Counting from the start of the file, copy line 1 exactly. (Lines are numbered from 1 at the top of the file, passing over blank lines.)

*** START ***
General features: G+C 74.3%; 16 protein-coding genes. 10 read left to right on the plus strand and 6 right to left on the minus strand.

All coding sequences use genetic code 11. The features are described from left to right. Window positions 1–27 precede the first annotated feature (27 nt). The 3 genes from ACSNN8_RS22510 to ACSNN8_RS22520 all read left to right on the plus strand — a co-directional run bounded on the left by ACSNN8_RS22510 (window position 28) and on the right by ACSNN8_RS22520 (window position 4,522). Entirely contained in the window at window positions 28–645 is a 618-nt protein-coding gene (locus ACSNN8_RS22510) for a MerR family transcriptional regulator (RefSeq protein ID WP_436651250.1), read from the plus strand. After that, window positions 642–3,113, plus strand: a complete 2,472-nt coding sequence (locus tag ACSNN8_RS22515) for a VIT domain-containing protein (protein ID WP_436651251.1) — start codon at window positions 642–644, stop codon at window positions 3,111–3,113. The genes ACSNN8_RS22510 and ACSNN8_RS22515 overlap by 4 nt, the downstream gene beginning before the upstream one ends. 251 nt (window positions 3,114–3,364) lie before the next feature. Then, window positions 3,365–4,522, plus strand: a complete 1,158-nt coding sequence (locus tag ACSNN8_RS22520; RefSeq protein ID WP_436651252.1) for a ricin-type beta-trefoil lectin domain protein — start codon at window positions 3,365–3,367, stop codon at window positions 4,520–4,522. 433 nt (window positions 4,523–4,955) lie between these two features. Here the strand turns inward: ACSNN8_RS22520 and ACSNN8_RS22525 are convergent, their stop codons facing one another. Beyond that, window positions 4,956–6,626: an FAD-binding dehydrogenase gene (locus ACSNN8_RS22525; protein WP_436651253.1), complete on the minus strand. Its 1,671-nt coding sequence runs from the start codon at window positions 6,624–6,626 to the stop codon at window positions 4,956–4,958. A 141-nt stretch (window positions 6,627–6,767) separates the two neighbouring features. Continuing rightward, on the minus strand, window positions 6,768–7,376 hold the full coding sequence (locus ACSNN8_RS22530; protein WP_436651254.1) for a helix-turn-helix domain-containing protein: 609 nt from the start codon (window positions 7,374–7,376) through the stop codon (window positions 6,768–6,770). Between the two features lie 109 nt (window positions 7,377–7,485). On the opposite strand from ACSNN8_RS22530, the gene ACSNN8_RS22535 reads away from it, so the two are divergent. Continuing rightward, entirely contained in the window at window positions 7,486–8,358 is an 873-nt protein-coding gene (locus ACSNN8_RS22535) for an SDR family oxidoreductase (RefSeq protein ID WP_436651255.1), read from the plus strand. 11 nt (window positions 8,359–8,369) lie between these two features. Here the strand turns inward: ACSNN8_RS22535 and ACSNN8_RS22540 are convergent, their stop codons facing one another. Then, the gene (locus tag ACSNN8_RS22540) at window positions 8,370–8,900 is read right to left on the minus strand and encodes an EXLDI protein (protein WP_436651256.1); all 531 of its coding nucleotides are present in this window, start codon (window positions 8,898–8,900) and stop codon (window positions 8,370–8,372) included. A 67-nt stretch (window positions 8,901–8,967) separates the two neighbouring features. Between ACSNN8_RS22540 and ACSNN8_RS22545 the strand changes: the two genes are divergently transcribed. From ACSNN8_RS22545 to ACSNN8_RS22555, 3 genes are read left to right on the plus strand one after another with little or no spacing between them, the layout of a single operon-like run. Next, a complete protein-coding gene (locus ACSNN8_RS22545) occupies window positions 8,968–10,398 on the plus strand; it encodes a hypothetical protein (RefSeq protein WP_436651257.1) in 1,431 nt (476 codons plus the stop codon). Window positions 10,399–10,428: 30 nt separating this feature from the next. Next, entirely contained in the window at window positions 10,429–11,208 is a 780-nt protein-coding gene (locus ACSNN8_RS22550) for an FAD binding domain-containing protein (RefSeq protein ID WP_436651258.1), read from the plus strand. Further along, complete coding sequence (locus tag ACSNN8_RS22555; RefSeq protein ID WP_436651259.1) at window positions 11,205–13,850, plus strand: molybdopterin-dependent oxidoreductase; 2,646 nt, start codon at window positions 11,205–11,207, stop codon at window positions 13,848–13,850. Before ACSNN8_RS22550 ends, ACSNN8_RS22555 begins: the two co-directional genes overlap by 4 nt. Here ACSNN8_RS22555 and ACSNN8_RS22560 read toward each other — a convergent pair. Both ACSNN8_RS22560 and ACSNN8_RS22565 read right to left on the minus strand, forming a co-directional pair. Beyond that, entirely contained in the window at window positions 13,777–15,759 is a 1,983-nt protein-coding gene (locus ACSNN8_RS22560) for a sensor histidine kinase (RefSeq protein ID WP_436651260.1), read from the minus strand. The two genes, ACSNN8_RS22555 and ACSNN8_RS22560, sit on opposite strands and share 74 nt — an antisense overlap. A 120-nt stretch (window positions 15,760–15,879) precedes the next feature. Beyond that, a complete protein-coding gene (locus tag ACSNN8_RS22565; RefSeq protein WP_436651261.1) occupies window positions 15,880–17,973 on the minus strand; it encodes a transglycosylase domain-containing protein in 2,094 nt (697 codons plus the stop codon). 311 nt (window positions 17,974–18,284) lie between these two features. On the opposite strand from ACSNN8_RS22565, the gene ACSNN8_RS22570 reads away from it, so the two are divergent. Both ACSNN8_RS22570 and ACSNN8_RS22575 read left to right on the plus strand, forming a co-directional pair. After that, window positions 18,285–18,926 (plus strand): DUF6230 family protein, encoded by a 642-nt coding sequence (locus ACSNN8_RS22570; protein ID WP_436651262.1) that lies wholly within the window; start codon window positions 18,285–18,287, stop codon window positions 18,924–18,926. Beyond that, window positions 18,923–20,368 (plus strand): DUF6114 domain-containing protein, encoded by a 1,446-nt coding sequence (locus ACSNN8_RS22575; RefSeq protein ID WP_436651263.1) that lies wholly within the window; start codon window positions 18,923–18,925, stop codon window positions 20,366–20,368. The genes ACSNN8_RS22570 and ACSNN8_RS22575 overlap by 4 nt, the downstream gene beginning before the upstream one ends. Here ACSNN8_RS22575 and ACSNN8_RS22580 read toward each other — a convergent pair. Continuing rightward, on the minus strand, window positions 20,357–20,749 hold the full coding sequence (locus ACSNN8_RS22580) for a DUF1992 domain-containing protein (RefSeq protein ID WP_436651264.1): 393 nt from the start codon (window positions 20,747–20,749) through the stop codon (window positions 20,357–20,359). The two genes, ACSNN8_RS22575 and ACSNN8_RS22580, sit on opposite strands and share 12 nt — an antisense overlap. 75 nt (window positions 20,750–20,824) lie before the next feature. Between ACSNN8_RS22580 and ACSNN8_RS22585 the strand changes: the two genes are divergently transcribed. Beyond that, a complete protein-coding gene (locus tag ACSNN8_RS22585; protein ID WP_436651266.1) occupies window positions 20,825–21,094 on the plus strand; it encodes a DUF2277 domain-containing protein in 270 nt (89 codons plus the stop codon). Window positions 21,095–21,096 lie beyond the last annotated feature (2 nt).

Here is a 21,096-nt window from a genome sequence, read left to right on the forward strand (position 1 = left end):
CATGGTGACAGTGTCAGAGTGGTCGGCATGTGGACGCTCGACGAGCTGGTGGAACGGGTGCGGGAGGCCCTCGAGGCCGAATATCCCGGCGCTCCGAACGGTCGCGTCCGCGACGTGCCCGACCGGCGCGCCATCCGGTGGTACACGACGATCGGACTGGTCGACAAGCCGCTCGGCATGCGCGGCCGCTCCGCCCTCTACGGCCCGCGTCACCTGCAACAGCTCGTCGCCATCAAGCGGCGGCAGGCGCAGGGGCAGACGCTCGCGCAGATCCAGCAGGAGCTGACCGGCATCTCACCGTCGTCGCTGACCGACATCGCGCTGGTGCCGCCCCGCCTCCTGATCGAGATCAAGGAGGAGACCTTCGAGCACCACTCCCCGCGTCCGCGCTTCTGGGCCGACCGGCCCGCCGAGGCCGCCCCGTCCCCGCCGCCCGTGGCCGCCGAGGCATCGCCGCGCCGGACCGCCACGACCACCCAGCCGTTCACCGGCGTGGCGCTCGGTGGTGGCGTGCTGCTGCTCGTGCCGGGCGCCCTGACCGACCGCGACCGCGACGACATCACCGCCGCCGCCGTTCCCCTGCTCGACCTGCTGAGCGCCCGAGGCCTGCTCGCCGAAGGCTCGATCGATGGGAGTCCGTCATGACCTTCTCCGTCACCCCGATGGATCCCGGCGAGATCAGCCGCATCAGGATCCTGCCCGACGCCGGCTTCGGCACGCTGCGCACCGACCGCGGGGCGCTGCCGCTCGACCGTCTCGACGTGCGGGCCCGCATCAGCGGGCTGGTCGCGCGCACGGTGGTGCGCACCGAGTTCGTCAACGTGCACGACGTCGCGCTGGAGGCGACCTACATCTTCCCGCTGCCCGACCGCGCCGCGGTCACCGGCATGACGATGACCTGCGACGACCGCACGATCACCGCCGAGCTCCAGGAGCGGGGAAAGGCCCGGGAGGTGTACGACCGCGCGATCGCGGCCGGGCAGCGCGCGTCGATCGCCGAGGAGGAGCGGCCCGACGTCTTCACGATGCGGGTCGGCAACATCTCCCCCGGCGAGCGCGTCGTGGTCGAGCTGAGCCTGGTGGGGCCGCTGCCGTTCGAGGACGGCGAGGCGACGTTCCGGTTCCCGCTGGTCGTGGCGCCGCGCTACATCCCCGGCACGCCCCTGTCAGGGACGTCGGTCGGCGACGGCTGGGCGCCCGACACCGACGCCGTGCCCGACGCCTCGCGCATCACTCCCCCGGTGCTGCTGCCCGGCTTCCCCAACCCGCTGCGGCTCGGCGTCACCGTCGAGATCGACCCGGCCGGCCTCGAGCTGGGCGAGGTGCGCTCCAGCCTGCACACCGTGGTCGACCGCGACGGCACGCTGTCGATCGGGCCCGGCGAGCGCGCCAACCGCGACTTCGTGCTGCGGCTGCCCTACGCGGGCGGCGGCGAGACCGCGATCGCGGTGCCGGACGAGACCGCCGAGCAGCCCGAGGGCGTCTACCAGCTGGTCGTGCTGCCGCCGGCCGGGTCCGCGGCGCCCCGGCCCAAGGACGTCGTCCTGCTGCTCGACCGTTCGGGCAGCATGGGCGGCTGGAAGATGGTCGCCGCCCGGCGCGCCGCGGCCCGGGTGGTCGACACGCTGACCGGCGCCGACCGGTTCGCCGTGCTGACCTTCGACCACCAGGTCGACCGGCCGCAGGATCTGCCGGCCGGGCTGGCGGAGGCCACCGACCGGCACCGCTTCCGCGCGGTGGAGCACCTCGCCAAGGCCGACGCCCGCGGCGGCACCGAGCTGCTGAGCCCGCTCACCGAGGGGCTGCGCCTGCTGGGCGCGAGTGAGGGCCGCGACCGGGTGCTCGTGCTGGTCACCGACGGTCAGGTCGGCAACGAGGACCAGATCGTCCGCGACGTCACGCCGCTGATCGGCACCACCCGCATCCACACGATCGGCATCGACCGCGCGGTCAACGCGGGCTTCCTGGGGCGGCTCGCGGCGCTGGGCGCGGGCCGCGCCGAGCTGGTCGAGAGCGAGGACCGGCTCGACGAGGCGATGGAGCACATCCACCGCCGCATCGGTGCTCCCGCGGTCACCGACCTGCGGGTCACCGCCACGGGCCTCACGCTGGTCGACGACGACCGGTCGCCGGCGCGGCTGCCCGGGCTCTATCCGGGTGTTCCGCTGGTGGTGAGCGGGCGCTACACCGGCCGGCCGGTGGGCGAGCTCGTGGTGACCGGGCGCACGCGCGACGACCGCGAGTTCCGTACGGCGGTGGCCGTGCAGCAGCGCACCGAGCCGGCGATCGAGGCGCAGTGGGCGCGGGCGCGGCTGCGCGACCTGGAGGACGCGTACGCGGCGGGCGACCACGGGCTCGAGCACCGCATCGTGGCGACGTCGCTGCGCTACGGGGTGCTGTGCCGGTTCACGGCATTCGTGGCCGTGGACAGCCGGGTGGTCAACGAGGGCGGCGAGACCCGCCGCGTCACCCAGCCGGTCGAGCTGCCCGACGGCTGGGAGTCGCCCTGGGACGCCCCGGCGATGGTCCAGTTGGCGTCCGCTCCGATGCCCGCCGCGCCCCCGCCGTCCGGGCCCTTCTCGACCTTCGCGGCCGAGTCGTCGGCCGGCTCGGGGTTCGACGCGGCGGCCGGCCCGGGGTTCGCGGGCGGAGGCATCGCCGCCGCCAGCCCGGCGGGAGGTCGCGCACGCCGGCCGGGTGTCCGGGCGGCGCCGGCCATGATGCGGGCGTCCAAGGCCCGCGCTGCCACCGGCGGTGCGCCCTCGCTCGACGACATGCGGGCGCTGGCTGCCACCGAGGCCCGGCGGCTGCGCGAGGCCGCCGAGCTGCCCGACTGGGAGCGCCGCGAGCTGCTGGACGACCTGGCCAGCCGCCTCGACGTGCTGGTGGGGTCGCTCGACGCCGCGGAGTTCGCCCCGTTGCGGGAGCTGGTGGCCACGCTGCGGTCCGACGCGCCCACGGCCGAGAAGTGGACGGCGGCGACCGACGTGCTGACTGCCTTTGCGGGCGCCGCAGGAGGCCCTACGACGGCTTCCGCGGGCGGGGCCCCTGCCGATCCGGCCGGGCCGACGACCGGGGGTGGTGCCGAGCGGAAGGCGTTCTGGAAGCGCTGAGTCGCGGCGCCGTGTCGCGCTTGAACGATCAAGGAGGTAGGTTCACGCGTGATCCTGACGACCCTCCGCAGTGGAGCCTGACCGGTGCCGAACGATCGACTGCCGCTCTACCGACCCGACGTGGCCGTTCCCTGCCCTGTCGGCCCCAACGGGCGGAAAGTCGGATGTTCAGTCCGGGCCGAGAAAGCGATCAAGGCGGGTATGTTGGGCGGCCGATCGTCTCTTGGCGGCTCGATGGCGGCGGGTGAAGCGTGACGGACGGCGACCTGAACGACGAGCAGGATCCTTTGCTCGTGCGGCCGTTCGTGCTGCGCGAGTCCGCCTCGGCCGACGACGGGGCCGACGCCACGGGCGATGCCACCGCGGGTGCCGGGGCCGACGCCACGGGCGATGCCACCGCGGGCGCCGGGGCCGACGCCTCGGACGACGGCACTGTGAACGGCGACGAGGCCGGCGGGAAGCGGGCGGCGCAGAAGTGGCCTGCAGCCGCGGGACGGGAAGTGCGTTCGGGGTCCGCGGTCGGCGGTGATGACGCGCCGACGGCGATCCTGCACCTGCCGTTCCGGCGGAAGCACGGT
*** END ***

General features: G+C 74.3%; 16 protein-coding genes. 10 read left to right on the plus strand and 6 right to left on the minus strand.